When reading data into a program it should always be validated to ensure only expected values are processed. By performing rigorous checks on data at the interface between the program and the rest of the world less checking is required internally.

Different reactions are needed to invalid data depending on its source. Information provided by a user could result in an error message being displayed and a request for the information to be entered again - for example:

void main () 
char cInput;

cin >> cInput;

while (cInput != 'y')
cout << "Please enter a y";

cin >> cInput;

Incorrect information in a file can not be easily asked for again - the program could be operating overnight with no humans present. In this case the program may terminate with an explanation of what it did not like about the file.

There are many standard library routines designed to help with validating data input, for example isupper (char) returns TRUE if the provided character is upper case, isprint (char) returns TRUE is the provided character is printable, etc.

The standard library routine strcmp is used to compare two strings (a string being an array of characters terminated by a NULL (numeric 0) character). It is defined as

int strcmp( const char *string1, const char *string2 );

The routines compares string1 and string2 character by character. If both are identical a 0 is returned, if string1 is less than string2 a negative value is provided otherwise a positive one is.

Use arrays

Arrays have already been met in the City and Guilds C++ Programming II course (7261-229).

An array is a series of contiguous memory locations storing data of the same type and accessed under the same variable name. To declare an array of ten elements of type int the following is entered:

int iArray [10];

Array elements are accessed by entering the subscript (numbering from zero) as a number between []:

int iValue;

int iArray [10];


iValue = iArray[0]; // Access the first element of the array

iValue = iArray[4]; // Access the fifth element of the array

iValue = iArray[9]; // Access the last element of the array

Arrays can also be initialised when declared as in:

int keyarray[4] = {102,36,75,999};

This format sets the integer array up so that the first element contains 102, the second 36, the third 75 and the last 999. This format is much easier than using array subscripts to set each element in turn, but unfortunately is only available when a variable is declared - it can not be used afterwards to modify an existing array.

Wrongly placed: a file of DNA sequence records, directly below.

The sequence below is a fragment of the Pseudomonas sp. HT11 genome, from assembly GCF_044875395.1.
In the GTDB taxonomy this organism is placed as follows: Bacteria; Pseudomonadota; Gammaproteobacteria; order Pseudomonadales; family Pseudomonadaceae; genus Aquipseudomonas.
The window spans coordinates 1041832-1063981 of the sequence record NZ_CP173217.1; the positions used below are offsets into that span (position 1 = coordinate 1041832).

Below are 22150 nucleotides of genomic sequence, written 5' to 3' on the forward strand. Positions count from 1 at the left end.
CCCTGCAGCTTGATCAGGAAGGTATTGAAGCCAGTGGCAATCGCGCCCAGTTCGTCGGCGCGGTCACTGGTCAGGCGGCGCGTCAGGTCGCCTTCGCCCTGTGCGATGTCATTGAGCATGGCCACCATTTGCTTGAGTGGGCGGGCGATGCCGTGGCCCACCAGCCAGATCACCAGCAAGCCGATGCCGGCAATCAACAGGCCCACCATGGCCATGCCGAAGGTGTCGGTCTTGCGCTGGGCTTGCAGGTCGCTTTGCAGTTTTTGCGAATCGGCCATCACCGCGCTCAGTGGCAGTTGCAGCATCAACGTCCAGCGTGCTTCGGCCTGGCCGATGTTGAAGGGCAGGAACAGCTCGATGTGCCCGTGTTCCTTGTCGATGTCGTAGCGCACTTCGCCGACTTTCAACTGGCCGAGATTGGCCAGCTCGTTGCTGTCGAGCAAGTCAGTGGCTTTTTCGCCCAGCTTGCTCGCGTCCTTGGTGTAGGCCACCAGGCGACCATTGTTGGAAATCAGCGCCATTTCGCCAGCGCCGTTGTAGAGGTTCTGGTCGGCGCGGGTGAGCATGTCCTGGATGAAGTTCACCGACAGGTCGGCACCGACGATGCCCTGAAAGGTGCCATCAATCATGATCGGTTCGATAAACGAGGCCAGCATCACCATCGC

It is so common to declare an array of type char to hold textual data such as a name or address that C++ refers to them under a special name - strings. Strings are arrays of characters with the last element set to NULL (the numeric value 0). This permits routines to easily determine the length of a string - it is quite common for the string of characters to be smaller then the array used to store it.

Several string manipulation functions are provided by the standard libraries.

To overwrite one string with another the strcpy function is used. The strcpy function is defined as

char *strcpy (char *strDestination, char *strSource);

The strcpy function will copy the string pointed to by strSource to the string pointed to by strDestination, returning a pointer to strDestination. The routine will copy all the characters from strSource to strDestination up to and including the NULL. For example

void main () 
char strArray1 [20];
char strArray2 [20];

strcpy (strArray1, "Hello"); // strArray1 contains "Hello\0"

strcpy (strArray2, strArray1); // strArray2 contains "Hello\0"

strcpy (strArray2, "World"); // strArray2 contains "World\0"

To concatenate strings the strcat function is used. The strcat function is defined as:

char *strcat (char *strDestination, char *strSource);

The strcat function will append the string pointed to by strSource to the end of the string pointed to by strDestination. For example:

void main () 
char strArray1 [20];
char strArray2 [20];

strcpy (strArray1, "Hello "); // strArray1 contains "Hello \0"

strcpy (strArray2, "World"); // strArray2 contains "World\0"

strcat (strArray1, strArray2); // strArray1 contains "Hello World\0"